advanced perspective, most of these situations can be formulated in a natural way with an equation of the form
in which two of the three numbers in the equation are known and the problem is to determine the other number that makes the equation true. The types of situations that are naturally formulated with these equations are change plus and change minus situations, put together situations, and comparison situations.
In change plus and change minus situations, there is a starting quantity (A), an amount by which this quantity changes (B), and the resulting quantity (C). Problems in which A and B are the known amounts and C is to be determined are the classic, most readily recognized addition and
ent numbers helps them learn number triads related by this total-addend-addend relationship, which they can use when adding and subtracting. Eventually with much experience, children move to thinking of embedded number situations in which one considers the total and the two addends (partners) that are “hiding inside” the total simultaneously instead of needing to shift back and forth.
Equations with the total alone on the left describe take apart situations: 3 = 2 + 1. Such equations help children understand that the = sign does not always mean makes or results in but can also mean is the same number as. This helps with algebra later.
Children first learn the comparing relations equal to, more than, and less than for two groups of things or two numbers. They find out which one is bigger and which one is smaller (or if they are equal) by matching and by counting.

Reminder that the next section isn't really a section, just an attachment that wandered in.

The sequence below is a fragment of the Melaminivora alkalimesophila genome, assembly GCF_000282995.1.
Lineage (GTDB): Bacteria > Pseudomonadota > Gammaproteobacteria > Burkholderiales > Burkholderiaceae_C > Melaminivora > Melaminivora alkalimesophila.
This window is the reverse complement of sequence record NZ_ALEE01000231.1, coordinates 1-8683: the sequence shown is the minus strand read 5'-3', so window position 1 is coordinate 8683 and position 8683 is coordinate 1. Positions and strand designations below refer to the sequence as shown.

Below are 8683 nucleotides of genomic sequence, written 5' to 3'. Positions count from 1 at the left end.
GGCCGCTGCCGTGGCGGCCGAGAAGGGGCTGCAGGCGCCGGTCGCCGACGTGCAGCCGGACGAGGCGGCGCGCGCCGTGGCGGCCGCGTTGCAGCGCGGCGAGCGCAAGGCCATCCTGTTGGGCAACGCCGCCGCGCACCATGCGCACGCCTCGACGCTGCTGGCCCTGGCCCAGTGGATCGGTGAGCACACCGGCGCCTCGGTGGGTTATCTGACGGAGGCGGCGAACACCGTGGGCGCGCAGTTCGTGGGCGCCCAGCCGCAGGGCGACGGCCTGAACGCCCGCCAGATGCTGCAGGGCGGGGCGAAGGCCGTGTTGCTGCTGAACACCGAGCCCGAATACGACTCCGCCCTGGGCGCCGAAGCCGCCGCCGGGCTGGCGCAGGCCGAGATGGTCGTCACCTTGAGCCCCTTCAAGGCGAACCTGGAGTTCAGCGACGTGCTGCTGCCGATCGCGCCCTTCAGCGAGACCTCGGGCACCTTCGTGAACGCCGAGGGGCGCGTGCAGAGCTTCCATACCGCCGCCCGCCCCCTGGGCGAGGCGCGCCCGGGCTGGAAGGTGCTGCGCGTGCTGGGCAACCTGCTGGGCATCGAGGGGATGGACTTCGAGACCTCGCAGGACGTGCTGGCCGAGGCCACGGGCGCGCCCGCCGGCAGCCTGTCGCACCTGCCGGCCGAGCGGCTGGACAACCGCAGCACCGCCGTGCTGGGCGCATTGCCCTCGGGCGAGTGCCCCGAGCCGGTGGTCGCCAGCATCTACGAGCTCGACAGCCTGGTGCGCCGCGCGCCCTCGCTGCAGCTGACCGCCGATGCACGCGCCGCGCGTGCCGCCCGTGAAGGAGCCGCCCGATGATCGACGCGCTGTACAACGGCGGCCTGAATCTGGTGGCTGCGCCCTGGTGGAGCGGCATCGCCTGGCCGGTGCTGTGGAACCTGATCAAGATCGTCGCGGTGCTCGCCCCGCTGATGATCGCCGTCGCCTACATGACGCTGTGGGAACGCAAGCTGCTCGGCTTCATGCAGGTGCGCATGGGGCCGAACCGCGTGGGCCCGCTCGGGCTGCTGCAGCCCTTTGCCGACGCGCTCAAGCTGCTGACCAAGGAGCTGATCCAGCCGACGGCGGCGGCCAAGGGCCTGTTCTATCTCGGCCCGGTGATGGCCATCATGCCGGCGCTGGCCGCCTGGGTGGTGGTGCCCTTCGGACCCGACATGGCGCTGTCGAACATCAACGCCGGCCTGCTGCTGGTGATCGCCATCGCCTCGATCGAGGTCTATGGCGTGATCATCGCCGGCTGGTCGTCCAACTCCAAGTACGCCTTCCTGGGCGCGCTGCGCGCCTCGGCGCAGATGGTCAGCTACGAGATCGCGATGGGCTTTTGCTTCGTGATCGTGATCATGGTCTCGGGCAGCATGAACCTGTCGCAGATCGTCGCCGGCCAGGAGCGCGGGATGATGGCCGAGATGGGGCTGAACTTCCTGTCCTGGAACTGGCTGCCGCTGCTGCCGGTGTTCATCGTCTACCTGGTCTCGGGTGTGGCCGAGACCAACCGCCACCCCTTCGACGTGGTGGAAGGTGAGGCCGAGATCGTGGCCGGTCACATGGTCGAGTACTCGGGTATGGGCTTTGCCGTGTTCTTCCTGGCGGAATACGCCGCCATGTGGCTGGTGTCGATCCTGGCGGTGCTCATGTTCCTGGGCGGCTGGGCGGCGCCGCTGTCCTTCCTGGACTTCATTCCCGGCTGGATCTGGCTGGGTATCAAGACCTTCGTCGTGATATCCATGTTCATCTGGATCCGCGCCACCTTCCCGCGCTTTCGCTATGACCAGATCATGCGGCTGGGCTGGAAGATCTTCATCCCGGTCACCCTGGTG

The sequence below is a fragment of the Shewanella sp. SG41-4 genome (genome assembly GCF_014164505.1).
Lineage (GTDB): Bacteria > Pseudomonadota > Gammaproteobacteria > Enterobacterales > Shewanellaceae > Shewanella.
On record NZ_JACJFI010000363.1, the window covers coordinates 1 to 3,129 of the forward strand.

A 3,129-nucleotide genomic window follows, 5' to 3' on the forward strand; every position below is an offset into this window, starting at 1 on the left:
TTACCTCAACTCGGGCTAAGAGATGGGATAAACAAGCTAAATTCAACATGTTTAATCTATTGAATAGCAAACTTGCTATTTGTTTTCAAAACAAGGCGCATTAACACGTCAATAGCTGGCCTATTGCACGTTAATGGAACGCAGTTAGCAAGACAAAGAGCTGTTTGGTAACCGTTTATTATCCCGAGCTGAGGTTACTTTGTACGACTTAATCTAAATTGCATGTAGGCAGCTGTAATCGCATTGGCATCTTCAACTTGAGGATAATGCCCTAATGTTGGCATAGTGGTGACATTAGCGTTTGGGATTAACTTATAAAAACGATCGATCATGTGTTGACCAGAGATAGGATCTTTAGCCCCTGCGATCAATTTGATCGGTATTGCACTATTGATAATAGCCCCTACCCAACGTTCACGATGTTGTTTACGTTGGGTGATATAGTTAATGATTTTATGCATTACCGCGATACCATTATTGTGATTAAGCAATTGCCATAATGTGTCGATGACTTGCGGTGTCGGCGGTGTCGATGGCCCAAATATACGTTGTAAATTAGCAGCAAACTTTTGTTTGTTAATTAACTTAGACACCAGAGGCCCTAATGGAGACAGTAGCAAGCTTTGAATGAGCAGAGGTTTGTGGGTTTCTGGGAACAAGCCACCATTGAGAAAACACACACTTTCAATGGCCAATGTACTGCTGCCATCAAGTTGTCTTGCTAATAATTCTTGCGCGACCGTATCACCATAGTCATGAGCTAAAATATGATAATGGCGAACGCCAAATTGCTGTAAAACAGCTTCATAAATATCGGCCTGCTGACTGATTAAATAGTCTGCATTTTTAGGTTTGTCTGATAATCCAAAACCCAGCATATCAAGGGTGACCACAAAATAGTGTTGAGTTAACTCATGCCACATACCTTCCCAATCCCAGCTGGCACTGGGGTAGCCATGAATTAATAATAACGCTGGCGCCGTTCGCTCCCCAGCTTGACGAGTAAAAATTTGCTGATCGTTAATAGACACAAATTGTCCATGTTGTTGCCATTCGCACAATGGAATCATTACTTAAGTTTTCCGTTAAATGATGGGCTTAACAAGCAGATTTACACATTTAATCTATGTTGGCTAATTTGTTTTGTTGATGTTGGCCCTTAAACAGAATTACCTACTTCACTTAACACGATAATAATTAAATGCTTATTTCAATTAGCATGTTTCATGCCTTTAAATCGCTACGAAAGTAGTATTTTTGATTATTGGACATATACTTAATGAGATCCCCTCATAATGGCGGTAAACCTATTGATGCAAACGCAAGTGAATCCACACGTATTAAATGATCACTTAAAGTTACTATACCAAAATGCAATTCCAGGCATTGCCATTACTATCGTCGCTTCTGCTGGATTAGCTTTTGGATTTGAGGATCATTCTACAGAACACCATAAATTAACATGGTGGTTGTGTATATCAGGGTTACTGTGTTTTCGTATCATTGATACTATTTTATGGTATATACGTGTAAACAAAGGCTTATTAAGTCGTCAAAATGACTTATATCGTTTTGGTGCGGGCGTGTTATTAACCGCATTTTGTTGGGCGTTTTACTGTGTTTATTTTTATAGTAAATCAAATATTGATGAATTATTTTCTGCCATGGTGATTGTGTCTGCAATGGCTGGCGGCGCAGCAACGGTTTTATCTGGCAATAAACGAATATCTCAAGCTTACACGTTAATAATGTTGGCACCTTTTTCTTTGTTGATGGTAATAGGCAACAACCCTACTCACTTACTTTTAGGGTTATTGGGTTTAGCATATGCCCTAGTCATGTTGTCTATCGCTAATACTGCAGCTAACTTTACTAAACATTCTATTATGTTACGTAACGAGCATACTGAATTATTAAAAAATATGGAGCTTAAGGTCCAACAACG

Eventually first grade children come to see the third quantity involved in a more than/less than situation: the amount more or less (the difference). Children then can solve additive comparison problems in which a larger quantity is compared to a smaller quantity to find the difference. Children may write different equations to show such comparisons and may also still solve by matching or counting. As with the other addition and subtraction situations, any of the three quantities can be unknown. The language involved in such situations is complex because the comparing sentence gives two kinds of information. “Julie has six more than Lucy” says both that “Julie has more than Lucy” and that the amount more is six. This is a difficult linguistic structure for children to understand and to say.
NOTE: Researchers use different names for these types of addition and subtraction situations, and some finer distinctions can be made within the categories. However, there is widespread agreement about the basic types of problem situations despite the use of different terminology.